A tearful Watson revealed just moments after his winning putt fell at the Genesis Open that he had considered retirement '10 or 12 times' during a horror 2017.
But support from family, friends, sponsors and caddie Ted Scott apparently convinced him to stick with the game and that decision proved prophetic as he claimed his third trophy at the famed California layout and 10th career PGA Tour win.
“It means a lot,” he told CBS’ Peter Kostis through tears. “My goal has always been to get 10 wins and this got me to my 10th win.
“There are so many emotions going through my head right now. You never know if you’re going to play good again, never know if you’re going to be able to lift a trophy again.
“So many things…I thought about retirement. I mean, there’s just so much stuff going through my head right now. I can’t believe I’m going to lift a trophy here in a second.”
When pressed by Kostis whether he was serious about retirement, Watson was adamant it wasn’t a throwaway line.
“I’ve mentioned it about 10, 12 times to my wife,” he said.
“We’ve sat down and had many talks about it because physically, I wasn’t where I needed to be to keep continuing to play.”
Asked what he would have done had he given up the game, Watson said he wouldn’t have had trouble keeping busy.
“I have a car dealership, a candy shop and a baseball team,” he said with a laugh. “So we would have had something to do.”
Those pursuits will now have to wait, it seems, as the unorthodox left-hander now heads to the year’s first major at Augusta with a third Green Jacket high in his mind.
Watson started the day with a one-shot lead over fellow American Patrick Cantlay but with the Riviera course giving up few birdies the lead changed hands several times.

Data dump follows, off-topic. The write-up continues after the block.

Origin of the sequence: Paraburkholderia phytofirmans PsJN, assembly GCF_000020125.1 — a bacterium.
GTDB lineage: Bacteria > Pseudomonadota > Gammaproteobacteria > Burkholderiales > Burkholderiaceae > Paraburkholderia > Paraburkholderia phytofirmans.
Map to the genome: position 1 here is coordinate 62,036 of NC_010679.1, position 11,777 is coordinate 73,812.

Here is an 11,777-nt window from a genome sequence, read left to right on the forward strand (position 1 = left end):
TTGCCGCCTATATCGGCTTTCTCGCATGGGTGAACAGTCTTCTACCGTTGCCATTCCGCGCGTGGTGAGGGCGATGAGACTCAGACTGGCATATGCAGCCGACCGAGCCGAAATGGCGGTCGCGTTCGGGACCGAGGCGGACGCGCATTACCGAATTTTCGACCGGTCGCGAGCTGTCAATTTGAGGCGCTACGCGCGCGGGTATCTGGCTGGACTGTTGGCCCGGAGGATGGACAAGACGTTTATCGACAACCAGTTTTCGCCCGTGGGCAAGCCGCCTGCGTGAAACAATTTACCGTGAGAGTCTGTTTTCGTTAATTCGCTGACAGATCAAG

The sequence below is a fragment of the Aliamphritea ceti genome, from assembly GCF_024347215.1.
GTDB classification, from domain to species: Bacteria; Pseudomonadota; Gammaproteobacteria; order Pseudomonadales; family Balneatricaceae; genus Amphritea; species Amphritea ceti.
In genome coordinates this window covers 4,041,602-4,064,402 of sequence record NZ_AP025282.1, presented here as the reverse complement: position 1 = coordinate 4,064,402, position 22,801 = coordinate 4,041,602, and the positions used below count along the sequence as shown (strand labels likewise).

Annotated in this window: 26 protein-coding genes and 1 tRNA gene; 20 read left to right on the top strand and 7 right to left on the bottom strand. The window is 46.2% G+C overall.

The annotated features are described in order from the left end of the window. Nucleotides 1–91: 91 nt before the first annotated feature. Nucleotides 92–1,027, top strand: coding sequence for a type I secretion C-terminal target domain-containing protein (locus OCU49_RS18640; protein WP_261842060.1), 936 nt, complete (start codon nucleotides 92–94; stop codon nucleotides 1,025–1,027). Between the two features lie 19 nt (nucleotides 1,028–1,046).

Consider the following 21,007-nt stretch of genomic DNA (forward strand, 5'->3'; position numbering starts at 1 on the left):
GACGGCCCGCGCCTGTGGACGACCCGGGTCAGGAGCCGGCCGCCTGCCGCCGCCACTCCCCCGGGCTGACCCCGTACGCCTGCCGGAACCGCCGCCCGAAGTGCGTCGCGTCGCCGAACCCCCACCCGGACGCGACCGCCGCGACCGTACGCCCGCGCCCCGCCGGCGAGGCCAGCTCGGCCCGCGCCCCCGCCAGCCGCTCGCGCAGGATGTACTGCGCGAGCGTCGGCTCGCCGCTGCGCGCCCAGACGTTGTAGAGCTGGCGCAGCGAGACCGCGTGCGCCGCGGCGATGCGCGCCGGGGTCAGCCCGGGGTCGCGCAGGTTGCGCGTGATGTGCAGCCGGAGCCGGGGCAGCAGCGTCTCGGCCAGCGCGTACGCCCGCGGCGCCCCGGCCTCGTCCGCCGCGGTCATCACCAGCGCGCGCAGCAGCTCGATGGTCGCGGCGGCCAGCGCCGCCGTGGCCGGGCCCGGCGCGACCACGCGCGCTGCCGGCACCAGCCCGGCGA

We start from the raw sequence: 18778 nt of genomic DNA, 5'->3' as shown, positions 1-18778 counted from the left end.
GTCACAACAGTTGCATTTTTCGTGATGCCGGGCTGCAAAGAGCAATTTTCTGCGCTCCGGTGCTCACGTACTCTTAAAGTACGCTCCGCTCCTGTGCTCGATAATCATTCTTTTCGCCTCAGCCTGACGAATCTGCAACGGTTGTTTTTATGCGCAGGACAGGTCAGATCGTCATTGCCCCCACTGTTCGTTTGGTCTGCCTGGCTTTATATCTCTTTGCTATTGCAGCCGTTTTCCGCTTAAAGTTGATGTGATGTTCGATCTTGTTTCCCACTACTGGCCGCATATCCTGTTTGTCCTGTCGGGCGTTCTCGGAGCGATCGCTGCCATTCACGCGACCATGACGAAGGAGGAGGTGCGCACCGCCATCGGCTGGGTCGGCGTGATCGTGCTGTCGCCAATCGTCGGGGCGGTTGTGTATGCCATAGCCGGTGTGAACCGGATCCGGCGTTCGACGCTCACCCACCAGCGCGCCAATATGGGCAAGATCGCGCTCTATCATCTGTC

Australia’s Cameron Smith, also playing in the last group alongside Cantlay and Watson, eventually finished T6 and was one of several players to get within a shot of top spot but as the back nine unfolded it became clear Watson was the man to beat.
Despite making the turn 1-over, Watson took control of the tournament at the course’s most difficult stretch; hard fought pars at 13, 15 and 16 punctuated by a holed bunker shot for birdie at the 14th.
Most of his nearest challengers went backwards during that stretch, Cantlay and Smith each dropping two shots.
Tony Finau was the only contender not to make a bogey between the 12th tee and 16th green; the long-hitting American managing five consecutive pars.
Impressive performances also came from Kevin Na, whose final round 69 saw him share second alongside Finau, and Phil Mickelson who finished T8 with Smith at 8-under for the week.
Aaron Baddeley, a former winner of this event who began the day four behind and sharing eighth place, also made an early run with a 2-under front nine getting him within touching distance of the lead.
But like so many others, his challenge faltered on the back nine and he eventually signed for an even par 71 and a share of 14th, his best finish since a T10 in Las Vegas last November.
Adam Scott and Greg Chalmers were the only other Australians to qualify for the weekend; Scott having an indifferent week to finish T53 while Chalmers went backwards at the weekend to fall to T68.
SIGNATURE HOLES: 14TH AT KOOYONGA (SA)
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